In his First Claim for Relief, [3] Barber again asked the court to stay state criminal proceedings, but also to overturn his criminal conviction as an unconstitutional restriction of his free speech and an infringement of his copyrights. (Am. Compl. ¶ 49.) He additionally sought money damages for copyright infringement, diminished wages as a result of the conviction, and punitive damages for intentional infliction of emotional distress. (Am. Compl. ¶ 49.) Barber appears to identify Vance and most of the State Defendants as liable in the First Claim for Relief. (Am. Compl. ¶ at 4.)

         Barber filed a Motion for Declaratory Judgment on his First Claim for Relief (“Declaratory Judgment Motion”). Vance and the State Defendants opposed Barber's motion. Additionally, the State Defendants moved to dismiss the Amended Complaint and Vance moved to strike the claims asserted against her pursuant to Oregon's Anti-SLAAP statute. In a Findings and Recommendation filed August 25, 2017 (the “F&R”), this court found Barber's First Claim for Relief alleging the unconstitutionality of Or. Rev. Stat. 163.472 was an improper collateral attack on a state criminal proceeding, and the allegations relating to Vance were based on communications protected by Or. Rev. Stat. 31.150. Barber v. Vance, Case No. 3:16-cv-2105-AC, Findings and Recommendation, ECF No. 131 (“F&R”) (D. Or. 2017). Judge Michael H. Simon adopted the F&R, in pertinent part, on September 26, 2017, and dismissed Barber's claim against Vance without prejudice, as required by Or. Rev. Stat. 31.150(1). Vance filed her motion for attorney fees on October 9, 2017. Barber responded to Vance's motion contesting Vance's right to attorney fees, but he did not object to the amount of attorney fees requested and he did not file an amended complaint.

         Legal Standard

         Vance is entitled to recover attorney fees pursuant to Or. Rev. Stat. 31.152(3), which provides, in pertinent part: “A defendant who prevails on a special motion to strike under ORS 31.150 shall be awarded reasonable attorney fees and costs.” Or. Rev. Stat. 31.152(3) (2017). “In an action where a district court is exercising its subject matter jurisdiction over a state law claim, so long as ‘state law does not run counter to a valid federal statute or rule of court, and usually it will not, state law denying the right to attorney's fees or giving a right thereto, which reflects a substantial policy of the state, should be followed.'” MRO Commc'ns., Inc. v. AT&T Co., 197 F.3d 1276, 1281 (9th Cir. 1999) (quoting Alyeska Pipeline Serv. Co. v. Wilderness Society, 421 U.S. 240, 259 (1975)).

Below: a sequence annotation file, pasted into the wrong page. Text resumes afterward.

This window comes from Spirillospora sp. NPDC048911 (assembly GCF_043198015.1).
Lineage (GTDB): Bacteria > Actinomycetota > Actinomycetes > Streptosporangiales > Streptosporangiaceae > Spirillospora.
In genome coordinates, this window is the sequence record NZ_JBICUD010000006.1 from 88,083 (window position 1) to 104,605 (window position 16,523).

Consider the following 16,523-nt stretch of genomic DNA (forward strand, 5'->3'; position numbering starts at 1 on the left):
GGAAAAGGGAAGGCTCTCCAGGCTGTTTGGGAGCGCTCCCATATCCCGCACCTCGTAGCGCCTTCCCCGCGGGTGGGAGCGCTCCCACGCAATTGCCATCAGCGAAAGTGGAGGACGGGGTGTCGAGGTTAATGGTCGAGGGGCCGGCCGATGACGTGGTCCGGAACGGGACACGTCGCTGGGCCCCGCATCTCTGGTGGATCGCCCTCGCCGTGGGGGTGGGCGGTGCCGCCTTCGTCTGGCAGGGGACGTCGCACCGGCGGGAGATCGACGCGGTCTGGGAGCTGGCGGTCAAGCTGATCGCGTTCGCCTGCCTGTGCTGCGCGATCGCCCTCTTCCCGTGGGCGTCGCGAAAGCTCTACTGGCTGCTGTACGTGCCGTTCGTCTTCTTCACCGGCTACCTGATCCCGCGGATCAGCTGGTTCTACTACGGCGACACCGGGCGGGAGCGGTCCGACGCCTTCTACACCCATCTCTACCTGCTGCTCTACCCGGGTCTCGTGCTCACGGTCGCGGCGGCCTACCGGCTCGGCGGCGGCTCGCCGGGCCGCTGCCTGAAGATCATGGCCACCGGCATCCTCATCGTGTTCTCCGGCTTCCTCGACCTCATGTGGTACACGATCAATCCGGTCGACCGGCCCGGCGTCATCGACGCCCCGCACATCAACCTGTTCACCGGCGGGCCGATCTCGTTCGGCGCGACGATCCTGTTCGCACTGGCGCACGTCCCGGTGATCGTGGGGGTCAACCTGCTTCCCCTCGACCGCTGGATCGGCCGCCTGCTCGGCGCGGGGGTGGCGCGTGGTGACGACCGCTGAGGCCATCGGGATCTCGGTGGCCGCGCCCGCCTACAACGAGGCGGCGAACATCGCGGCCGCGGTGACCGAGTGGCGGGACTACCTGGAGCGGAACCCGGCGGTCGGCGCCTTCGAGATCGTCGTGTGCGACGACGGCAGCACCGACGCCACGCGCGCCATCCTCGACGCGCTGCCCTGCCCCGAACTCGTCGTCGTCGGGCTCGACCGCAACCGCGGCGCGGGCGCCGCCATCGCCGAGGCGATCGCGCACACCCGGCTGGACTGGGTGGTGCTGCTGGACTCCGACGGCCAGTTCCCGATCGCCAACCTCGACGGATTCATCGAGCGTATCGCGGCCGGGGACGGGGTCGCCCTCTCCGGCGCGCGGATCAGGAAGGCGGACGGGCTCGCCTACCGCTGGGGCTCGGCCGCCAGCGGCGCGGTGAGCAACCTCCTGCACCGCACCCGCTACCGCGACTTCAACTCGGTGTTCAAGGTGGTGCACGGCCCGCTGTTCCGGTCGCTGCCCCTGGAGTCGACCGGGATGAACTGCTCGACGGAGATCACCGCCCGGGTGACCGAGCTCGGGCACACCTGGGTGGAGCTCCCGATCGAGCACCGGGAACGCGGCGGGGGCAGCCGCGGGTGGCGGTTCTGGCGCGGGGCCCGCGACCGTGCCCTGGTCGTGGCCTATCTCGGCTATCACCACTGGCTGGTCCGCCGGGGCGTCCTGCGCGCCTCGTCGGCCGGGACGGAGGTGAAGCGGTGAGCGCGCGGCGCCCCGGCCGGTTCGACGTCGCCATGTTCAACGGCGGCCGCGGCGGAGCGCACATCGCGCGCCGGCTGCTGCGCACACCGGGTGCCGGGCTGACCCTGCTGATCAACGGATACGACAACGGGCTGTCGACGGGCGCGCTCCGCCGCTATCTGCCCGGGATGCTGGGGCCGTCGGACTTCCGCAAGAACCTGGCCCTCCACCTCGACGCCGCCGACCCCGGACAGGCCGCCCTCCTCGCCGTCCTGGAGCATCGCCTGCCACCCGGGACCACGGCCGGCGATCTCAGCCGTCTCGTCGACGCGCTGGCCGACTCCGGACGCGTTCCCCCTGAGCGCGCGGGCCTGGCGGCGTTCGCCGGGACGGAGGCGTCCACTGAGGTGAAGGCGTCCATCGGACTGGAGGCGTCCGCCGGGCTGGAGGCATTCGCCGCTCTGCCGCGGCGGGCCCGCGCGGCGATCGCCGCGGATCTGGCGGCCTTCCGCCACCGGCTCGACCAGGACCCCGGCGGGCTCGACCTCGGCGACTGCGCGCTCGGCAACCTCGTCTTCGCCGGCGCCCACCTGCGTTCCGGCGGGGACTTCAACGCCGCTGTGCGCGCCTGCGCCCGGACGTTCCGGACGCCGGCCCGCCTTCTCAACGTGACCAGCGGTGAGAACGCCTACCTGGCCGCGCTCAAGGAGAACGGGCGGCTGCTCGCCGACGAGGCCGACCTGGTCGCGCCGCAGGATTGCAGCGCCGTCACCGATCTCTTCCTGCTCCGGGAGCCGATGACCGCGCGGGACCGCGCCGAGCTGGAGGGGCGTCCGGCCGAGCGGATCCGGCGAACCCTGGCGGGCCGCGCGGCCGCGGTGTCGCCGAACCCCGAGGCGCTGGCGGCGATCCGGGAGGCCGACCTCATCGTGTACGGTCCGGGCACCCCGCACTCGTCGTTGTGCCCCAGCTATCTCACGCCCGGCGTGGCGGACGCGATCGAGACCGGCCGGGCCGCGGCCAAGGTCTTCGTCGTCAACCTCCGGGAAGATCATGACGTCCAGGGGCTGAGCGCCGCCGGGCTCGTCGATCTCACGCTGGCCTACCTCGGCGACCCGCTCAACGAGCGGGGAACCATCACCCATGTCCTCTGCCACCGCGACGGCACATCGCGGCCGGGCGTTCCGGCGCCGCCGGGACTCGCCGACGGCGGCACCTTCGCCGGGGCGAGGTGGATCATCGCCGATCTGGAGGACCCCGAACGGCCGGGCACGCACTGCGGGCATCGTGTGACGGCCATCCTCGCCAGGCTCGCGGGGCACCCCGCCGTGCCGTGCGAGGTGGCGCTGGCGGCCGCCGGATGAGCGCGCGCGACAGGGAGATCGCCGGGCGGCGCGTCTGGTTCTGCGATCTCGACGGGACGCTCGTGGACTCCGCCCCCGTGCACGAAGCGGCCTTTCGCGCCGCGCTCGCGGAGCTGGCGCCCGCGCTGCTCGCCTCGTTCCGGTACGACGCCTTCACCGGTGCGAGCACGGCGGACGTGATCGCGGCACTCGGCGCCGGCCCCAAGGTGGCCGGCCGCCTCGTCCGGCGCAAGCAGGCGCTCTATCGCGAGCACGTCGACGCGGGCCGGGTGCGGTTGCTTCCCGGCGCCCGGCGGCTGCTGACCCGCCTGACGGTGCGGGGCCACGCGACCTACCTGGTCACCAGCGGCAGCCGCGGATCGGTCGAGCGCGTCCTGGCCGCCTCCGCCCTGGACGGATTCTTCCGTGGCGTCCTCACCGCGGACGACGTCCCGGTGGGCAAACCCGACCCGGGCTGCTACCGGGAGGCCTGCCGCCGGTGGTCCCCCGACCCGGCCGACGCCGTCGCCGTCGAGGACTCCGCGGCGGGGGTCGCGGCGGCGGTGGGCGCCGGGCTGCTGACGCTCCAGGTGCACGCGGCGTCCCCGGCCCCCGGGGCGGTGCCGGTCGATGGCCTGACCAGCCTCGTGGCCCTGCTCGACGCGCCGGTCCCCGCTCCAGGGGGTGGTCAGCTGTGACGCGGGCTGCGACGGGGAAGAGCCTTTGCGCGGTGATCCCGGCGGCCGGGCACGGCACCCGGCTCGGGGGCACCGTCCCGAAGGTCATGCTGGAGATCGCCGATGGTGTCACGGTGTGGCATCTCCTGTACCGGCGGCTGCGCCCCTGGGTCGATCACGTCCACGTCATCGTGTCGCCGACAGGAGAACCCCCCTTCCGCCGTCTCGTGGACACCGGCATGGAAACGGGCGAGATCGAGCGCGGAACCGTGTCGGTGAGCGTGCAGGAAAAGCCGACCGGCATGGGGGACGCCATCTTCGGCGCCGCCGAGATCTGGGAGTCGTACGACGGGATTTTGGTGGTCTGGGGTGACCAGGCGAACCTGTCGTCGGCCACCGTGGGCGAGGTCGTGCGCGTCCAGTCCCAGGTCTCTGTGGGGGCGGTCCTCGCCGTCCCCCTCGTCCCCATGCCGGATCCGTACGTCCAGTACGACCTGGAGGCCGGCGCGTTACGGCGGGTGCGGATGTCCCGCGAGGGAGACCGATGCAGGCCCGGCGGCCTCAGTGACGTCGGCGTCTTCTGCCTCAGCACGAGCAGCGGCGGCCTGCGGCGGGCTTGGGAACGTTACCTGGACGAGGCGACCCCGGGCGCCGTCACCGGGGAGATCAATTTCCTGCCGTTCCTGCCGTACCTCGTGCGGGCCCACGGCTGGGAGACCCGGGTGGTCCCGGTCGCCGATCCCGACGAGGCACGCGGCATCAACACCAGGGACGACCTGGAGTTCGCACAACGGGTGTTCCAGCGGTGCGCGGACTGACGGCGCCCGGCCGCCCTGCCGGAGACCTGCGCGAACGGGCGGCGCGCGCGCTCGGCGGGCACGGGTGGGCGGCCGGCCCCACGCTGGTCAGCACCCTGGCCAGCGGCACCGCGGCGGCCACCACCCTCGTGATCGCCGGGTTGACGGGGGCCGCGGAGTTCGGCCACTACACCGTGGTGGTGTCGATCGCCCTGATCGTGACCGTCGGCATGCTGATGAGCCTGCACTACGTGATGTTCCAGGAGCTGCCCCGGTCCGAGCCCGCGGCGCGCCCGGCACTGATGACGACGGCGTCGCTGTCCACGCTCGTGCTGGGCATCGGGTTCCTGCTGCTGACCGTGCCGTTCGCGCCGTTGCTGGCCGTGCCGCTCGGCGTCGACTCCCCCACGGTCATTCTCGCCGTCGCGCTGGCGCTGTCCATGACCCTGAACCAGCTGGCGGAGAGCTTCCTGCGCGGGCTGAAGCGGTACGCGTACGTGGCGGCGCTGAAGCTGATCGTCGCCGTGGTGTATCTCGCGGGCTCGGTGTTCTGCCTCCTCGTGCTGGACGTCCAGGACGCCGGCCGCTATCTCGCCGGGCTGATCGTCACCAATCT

Under Oregon law, attorney fee awards are governed by Or. Rev. Stat. 20.075, which sets forth several factors the court “shall consider” in determining both whether fees should be awarded and the reasonable amount of those fees. “While courts need not make lengthy or complex findings under ORS 20.075, courts still ‘must describe the relevant facts and legal criteria for the court's decision to award or deny attorney fees in any terms that are sufficiently clear to permit meaningful appellate review.'” In re Marriage of Boyd, 226 Or.App. 292, 303 (2009)(quoting McCarthy v. Oregon Freeze Dry, Inc., 327 Or. 185, 190-91 (1998)(on reconsideration)). The court satisfies this obligation by “including in its order a brief description or citation to the factor or factors on which it relies.” McCarthy, 327 Or. at 188. “Those findings need not be complex or lengthy; they need not include criteria immaterial to the decision and not used by the trial court.” Kovac v. Crooked River Ranch Club and Maint. Ass'n, 186 Or.App. 545, 553 (2003)(citing McCarthy, 327 Or. at 188; Wright v. Jones, 155 Or.App. 249, 252-53 (1998). Although an “opposing party's objections to the attorney fee award ‘play an important role' in framing the issues relevant to the court's decision . . . [even in the absence] of objections from the opposing party, the court has an independent duty to review a fee petition for reasonableness.” Kraft v. Arden, No. CV. 07-487-PK, 2009 WL 602971, at *2 (D. Or. March 9, 2009) (quoting McCarthy, 327 Or. at 189).


         The court has determined Or. Rev. Stat. 31.152(3) mandates an award of attorney fees to Vance. Accordingly, the factors set forth in Or. Rev. Stat. 20.075 will be considered with regard to the reasonableness of the attorney fees requested by Vance.[4] Or. Rev. Stat. 20.075 provides, in pertinent part, that:

(1) A court shall consider the following factors in determining whether to award attorney fees in any case in which an award of attorney fees is authorized by statute and in which the court has ...